(C.I.A. Human Resource Exploitation Training Manual – 1983)
The report set forth the so-called D.D.D method of interrogation, for Debility, Dependency and Dread. By Debility they meant physical weakness, while Dread meant intense fear and anxiety. “Many psychologists consider the threat of inducing debility to be more effective than debility itself”, said the manual, and they also meant to ensure the sense of dependency, where the prisoner “is helplessly dependent upon the “questioner” for the satisfaction of all basic needs”.
In other words, once the cruelty of the abuser (the government) is established, fear from repercussions softens your brain more effectively than repercussions themselves. It is also cost-effective.
People released from prison after 7 years of torture were to be stupid to rock the boat. They also taught the lesson to their children, and perhaps even felt genuine anger when they saw the next generation contemplating political resistance.
Everyone is really smart today and can recite that “Communists: baaaad”. But trust me, in that environment, slowly boiling for years, your livelihood and life at constant risk and no one to share your thoughts with, seeing no way out, the end of the regime nowhere in sight – you would have probably reacted the same. Back then, all they needed was a straw to clutch on to, a justification, no matter how lame, for capitulation.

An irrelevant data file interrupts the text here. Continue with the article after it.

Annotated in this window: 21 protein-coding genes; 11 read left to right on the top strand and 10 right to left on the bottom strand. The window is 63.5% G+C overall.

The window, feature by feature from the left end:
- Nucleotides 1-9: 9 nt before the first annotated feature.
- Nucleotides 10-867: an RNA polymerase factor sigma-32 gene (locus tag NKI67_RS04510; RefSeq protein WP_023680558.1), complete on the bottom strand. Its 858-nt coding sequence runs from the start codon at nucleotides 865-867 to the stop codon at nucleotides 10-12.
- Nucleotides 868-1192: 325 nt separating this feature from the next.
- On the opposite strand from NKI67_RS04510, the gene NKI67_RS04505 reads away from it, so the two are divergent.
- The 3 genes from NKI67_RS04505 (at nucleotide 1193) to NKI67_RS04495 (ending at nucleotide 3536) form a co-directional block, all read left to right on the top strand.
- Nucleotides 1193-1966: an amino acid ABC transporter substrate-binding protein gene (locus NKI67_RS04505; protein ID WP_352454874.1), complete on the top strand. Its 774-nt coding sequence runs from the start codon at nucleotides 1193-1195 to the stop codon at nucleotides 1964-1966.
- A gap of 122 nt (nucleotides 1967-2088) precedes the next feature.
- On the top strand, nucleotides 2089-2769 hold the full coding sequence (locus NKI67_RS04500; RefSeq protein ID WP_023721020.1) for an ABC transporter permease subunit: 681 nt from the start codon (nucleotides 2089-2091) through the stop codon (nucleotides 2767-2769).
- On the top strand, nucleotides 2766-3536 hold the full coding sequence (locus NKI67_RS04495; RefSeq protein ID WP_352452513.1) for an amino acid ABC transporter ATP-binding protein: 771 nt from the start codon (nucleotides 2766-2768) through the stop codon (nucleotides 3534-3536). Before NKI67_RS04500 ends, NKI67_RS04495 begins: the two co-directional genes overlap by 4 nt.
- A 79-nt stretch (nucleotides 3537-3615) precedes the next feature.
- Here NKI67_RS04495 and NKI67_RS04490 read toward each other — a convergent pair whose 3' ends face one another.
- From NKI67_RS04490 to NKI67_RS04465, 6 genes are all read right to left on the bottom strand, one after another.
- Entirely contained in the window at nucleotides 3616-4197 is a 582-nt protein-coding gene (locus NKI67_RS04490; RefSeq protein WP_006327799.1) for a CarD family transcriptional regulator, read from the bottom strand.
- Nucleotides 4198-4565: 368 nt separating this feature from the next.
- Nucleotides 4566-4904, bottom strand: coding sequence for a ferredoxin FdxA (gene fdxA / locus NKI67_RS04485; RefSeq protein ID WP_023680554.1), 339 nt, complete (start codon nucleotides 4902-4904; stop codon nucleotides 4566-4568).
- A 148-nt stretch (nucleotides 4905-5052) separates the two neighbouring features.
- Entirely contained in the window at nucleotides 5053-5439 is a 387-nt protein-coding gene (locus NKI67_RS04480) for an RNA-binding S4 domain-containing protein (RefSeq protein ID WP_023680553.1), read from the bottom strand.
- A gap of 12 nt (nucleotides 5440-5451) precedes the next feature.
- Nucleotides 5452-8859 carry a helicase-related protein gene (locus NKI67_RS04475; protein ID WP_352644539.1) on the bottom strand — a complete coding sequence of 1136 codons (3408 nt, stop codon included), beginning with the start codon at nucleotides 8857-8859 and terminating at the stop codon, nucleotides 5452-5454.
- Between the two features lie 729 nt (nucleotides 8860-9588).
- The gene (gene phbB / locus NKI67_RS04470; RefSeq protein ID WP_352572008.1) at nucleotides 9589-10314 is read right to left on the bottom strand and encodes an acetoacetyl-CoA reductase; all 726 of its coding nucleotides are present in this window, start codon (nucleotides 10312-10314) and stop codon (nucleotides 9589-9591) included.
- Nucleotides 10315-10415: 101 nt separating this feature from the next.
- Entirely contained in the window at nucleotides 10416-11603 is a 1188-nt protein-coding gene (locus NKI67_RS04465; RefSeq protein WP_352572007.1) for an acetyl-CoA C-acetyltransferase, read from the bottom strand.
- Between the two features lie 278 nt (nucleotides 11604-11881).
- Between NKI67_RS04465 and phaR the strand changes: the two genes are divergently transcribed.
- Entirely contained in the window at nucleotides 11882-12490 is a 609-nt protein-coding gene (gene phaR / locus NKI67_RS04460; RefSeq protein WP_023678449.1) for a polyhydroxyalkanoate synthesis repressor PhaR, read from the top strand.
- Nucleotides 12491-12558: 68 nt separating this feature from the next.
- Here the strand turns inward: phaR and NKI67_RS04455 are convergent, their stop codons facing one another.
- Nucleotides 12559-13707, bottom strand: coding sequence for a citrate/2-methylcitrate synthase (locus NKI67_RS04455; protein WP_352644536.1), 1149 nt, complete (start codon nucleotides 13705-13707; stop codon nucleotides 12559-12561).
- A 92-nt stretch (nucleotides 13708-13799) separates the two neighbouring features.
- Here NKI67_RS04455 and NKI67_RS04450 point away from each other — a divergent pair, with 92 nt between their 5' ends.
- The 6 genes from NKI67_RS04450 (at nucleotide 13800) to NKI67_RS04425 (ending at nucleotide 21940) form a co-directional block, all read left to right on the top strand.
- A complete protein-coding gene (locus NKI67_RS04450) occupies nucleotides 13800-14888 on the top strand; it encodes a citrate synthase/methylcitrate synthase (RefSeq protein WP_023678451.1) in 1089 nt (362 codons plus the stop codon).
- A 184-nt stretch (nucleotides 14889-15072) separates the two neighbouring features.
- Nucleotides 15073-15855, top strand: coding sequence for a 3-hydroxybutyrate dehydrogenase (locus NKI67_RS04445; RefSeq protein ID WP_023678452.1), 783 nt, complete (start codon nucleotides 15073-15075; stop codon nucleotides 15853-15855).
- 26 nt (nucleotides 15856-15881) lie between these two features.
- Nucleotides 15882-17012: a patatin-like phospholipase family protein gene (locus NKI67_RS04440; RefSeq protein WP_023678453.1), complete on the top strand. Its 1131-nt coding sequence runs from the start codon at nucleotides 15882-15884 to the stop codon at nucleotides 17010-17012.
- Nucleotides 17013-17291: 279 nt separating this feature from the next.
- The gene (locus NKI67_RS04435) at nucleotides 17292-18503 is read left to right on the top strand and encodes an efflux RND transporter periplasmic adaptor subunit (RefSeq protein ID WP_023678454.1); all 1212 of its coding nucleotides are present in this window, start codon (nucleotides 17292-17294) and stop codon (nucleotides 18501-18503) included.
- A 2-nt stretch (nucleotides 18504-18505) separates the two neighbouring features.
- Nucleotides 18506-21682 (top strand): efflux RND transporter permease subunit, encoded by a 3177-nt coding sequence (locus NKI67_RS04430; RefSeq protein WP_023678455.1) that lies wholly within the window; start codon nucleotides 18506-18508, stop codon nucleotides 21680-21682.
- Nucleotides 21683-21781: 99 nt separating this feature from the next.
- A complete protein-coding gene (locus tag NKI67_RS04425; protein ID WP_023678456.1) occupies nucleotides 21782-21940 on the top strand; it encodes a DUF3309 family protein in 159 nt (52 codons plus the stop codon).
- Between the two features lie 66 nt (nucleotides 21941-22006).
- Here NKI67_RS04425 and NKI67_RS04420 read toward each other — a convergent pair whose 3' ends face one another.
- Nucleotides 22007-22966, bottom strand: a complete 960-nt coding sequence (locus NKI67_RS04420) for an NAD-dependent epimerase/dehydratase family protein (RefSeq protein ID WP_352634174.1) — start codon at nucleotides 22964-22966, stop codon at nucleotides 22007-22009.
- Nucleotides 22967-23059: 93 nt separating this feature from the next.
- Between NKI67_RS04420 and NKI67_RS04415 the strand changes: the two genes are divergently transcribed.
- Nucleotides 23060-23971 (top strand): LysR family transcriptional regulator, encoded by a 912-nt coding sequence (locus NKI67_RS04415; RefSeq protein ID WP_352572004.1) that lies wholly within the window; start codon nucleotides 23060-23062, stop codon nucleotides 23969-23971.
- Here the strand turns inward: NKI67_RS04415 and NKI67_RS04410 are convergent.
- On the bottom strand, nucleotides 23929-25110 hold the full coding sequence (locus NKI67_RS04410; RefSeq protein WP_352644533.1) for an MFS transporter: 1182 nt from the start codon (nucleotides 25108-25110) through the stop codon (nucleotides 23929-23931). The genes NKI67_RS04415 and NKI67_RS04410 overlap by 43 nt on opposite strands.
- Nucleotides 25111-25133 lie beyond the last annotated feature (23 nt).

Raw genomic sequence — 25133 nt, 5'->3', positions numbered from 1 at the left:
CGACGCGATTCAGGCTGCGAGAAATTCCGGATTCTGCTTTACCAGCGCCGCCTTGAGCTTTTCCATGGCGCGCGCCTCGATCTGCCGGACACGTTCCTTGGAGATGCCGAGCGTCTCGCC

In Hungary’s case it was the premature welfare state of the 1980s. Because welfareism weakens the sense of control just as oppression does.
– The “Good Cop” –
It is a common mistake to believe that abuse alone will break resistance. But it’s more logical-sounding than a realistic assumption. Truth is, abuse must be paired with kindness, delivered at the right moment in order to erode the last bits of resistance and to foster cooperation, even love for the abuser. After all, the addition of a caring mother figure can only facilitate our regression into infantile dependence that had been started by fatherly terror.
In Hungary’s case it was the premature welfare state of the 1980s. Welfareism weakens the sense of control just as oppression does, but it is not so obvious. The lack of control over one’s life can be positive as well as negative. Having no control over avoiding negative things (being harassed or receiving electric shocks) or achieving positive ones are equally damaging to one’s sense of agency and dignity. They are both a form of helplessness
Many societies have suffered the loss of control under Soviet domination, but mostly of the negative kind. They’ve experienced the ‘bad cop’ of communist oppression, the political harassment, the surveillance, and the abusive, hostile leadership – but most of them didn’t experience the ‘good cop’ to finish the job. It was pure oppression from the beginning that never morphed into the slimy, counterfeit care of a corrupting welfare state – as Hungary did in its last decade of communism.